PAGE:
4 Questions to Ask Yourself Before You Shop {Especially If You Struggle with Impulse Shopping}

Finding awesome deals is a big part of what I do here at KOAB.

And I absolutely love helping you to save money on everything from clean supplies and clothing to groceries and gifts.

But I’d be remiss if I didn’t also acknowledge that I have heard from some of you that sometimes the temptation to impulse shop is just too great when these deals pop up.

Maybe it doesn’t happen when you’re reading Kosher on a Budget, but rather when you’re shopping at Target — and somehow end up with a $100 bill no matter how few items were on your list!

(Anyone? I know it can’t be just me!)

If so, let’s try get to the root cause of the phenomenon: Why do we buy things when we can’t really afford them?

Let’s face it: Those dopamine-receptors in our brain light up like crazy when we spend money — and all the more so if we are scoring a deal. It feels good to buy things.

Paradoxically, however, spending money we don’t have (or which we have, but has been budgeted for other purposes) is actually self-destructive behavior.

Which is why I’m writing this post. I want to give you a quick tool you can use to stop that self destructive behavior in its tracks.

Because here’s the truth: No matter how great the deal is, it’s never a bargain if you can’t really afford it.

(Learned that lesson the hard way. Many, many times.)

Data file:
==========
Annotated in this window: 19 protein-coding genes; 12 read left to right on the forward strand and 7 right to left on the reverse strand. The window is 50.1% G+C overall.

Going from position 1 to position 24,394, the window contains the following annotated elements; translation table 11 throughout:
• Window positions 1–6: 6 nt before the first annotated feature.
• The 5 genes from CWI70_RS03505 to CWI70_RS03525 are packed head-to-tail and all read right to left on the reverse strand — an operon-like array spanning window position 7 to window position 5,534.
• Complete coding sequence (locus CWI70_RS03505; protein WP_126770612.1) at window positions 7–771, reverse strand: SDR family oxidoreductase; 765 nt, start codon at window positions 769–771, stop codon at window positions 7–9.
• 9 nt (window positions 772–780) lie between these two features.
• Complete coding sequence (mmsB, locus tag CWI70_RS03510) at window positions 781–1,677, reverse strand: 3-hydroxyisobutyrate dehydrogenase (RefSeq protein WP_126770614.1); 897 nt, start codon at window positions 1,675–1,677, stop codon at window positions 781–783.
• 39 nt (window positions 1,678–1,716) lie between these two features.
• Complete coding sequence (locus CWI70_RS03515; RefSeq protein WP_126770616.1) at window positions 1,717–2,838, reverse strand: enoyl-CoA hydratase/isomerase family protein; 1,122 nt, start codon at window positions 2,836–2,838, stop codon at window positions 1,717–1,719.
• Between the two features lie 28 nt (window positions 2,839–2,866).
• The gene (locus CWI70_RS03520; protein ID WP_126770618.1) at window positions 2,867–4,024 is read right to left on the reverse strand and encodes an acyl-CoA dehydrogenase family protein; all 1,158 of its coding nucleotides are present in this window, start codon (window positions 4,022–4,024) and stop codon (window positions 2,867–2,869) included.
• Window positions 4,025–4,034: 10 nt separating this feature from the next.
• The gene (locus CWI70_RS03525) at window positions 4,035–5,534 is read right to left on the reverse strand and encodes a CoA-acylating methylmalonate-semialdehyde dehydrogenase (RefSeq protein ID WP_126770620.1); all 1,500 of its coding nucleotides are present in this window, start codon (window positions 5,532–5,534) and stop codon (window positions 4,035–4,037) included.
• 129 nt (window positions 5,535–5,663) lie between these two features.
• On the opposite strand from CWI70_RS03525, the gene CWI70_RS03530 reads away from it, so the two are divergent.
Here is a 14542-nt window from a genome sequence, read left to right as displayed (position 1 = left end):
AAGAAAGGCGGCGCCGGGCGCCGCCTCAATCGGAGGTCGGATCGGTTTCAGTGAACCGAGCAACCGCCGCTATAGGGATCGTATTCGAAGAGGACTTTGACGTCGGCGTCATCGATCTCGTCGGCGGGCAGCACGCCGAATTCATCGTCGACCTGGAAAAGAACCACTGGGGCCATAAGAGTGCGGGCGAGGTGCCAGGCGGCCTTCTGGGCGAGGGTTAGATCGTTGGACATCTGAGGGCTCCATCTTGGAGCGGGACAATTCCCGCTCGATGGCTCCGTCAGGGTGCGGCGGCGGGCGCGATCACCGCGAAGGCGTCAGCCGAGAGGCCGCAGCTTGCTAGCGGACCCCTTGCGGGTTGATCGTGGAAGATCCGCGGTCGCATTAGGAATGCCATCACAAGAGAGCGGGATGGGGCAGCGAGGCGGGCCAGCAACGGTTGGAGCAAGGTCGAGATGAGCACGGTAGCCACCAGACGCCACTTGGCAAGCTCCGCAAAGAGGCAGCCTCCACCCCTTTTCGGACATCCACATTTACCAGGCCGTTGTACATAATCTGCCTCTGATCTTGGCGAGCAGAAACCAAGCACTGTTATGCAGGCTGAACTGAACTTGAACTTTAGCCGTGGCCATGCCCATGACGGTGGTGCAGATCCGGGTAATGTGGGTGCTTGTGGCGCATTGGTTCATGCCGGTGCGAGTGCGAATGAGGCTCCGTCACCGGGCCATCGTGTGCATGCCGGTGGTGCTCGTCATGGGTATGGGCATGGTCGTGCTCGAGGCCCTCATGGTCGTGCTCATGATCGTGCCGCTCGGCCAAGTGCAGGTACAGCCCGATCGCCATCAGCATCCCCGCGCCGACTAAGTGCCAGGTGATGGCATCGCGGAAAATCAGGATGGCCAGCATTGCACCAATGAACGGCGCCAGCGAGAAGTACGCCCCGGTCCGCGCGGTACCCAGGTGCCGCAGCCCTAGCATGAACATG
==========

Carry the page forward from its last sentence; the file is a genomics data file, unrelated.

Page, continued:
So when you’re not sure if a deal is right for you, ask yourself these four questions!

#1. Was I planning to purchase this item anyway?

Impulse purchases aren’t necessarily wrong. You may not have been planning to buy something, but when you see it, you remember — oh yeah, we’re out of X, and this is a great price, so I’d better pick it up. But impulse shopping can also be a red flag to something else going on — and it’s a good thing to be in touch with that BEFORE the credit card comes out.

#2. Do I have the money in my budget to pay for it?

Whether a purchase was planned or not (#1), you should still make sure you have the money to pay for it. And not just that the money is in your bank account, but that it’s BUDGETED for this purpose.

Just because you have $2000 in your checking account, doesn’t mean you have $2000 to spend on great deals. That two grand may have already been budgeted for other purposes (in fact, it probably was) – like your mortgage, gas and groceries.

#3. Can I make do or do without?

Even if there’s a real need, that doesn’t mean that you have to make a purchase right now to fill that need. Sometimes you can make do with what you already have, or even do without for a while — especially when money is tight.

For example, can you put off buying a new pair of shoes until the spring? Does the window have been fixed right now? (Of course, if not fixing it immediately will cause more expensive damage down the road, you don’t want to put it off!)

#4. If I decide to make the purchase, am I getting the very best price I can?

This is where Kosher on a Budget comes in. I find all these great deals, so you don’t have to waste your time looking for them. But here’s the truth about just about every single deal I’ve ever posted: There will always be another one.

So if the money isn’t there right now, it’s okay to wait. Because when the money IS there, you’ll still be able to find a deal. And the purchase will be blessing rather than a curse.

***

By the way, in case you’re wondering, I don’t ask myself these questions with every purchase. If I’m out picking up a gallon of milk or a pound of ground beef, I just assume it’s a need, that I can’t make do or do without — and yes, the money has been budgeted. If/when I feel an impulse purchase coming on, however, these four questions have been keeping me honest for years!

I’d love to know how you balance scoring great deals with being a savvy budgeter!

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